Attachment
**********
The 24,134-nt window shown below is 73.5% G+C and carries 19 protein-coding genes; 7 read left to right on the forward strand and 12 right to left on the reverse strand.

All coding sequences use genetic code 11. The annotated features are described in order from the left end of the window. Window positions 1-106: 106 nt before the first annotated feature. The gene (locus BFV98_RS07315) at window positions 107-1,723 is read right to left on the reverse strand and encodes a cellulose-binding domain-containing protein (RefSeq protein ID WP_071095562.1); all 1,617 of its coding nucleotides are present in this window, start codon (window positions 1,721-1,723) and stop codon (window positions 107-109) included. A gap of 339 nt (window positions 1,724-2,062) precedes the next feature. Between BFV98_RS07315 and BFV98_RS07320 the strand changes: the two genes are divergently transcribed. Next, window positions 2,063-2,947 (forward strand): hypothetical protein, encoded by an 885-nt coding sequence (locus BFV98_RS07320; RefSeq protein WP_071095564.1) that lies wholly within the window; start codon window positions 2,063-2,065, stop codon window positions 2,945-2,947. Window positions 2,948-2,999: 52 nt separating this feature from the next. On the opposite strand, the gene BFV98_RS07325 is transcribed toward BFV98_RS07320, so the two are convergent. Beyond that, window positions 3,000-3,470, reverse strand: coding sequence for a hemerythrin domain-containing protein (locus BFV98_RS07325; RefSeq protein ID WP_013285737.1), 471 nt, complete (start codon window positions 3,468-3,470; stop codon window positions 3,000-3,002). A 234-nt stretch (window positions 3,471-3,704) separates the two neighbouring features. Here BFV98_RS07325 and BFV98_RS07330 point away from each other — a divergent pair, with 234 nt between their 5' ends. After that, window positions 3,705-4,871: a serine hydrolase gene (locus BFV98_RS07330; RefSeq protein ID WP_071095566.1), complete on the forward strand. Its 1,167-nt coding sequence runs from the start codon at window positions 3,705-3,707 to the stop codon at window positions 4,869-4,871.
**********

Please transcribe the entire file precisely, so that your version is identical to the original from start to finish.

The 24,134-nt window shown below is 73.5% G+C and carries 19 protein-coding genes; 7 read left to right on the forward strand and 12 right to left on the reverse strand.

All coding sequences use genetic code 11. The annotated features are described in order from the left end of the window. Window positions 1-106: 106 nt before the first annotated feature. The gene (locus BFV98_RS07315) at window positions 107-1,723 is read right to left on the reverse strand and encodes a cellulose-binding domain-containing protein (RefSeq protein ID WP_071095562.1); all 1,617 of its coding nucleotides are present in this window, start codon (window positions 1,721-1,723) and stop codon (window positions 107-109) included. A gap of 339 nt (window positions 1,724-2,062) precedes the next feature. Between BFV98_RS07315 and BFV98_RS07320 the strand changes: the two genes are divergently transcribed. Next, window positions 2,063-2,947 (forward strand): hypothetical protein, encoded by an 885-nt coding sequence (locus BFV98_RS07320; RefSeq protein WP_071095564.1) that lies wholly within the window; start codon window positions 2,063-2,065, stop codon window positions 2,945-2,947. Window positions 2,948-2,999: 52 nt separating this feature from the next. On the opposite strand, the gene BFV98_RS07325 is transcribed toward BFV98_RS07320, so the two are convergent. Beyond that, window positions 3,000-3,470, reverse strand: coding sequence for a hemerythrin domain-containing protein (locus BFV98_RS07325; RefSeq protein ID WP_013285737.1), 471 nt, complete (start codon window positions 3,468-3,470; stop codon window positions 3,000-3,002). A 234-nt stretch (window positions 3,471-3,704) separates the two neighbouring features. Here BFV98_RS07325 and BFV98_RS07330 point away from each other — a divergent pair, with 234 nt between their 5' ends. After that, window positions 3,705-4,871: a serine hydrolase gene (locus BFV98_RS07330; RefSeq protein ID WP_071095566.1), complete on the forward strand. Its 1,167-nt coding sequence runs from the start codon at window positions 3,705-3,707 to the stop codon at window positions 4,869-4,871.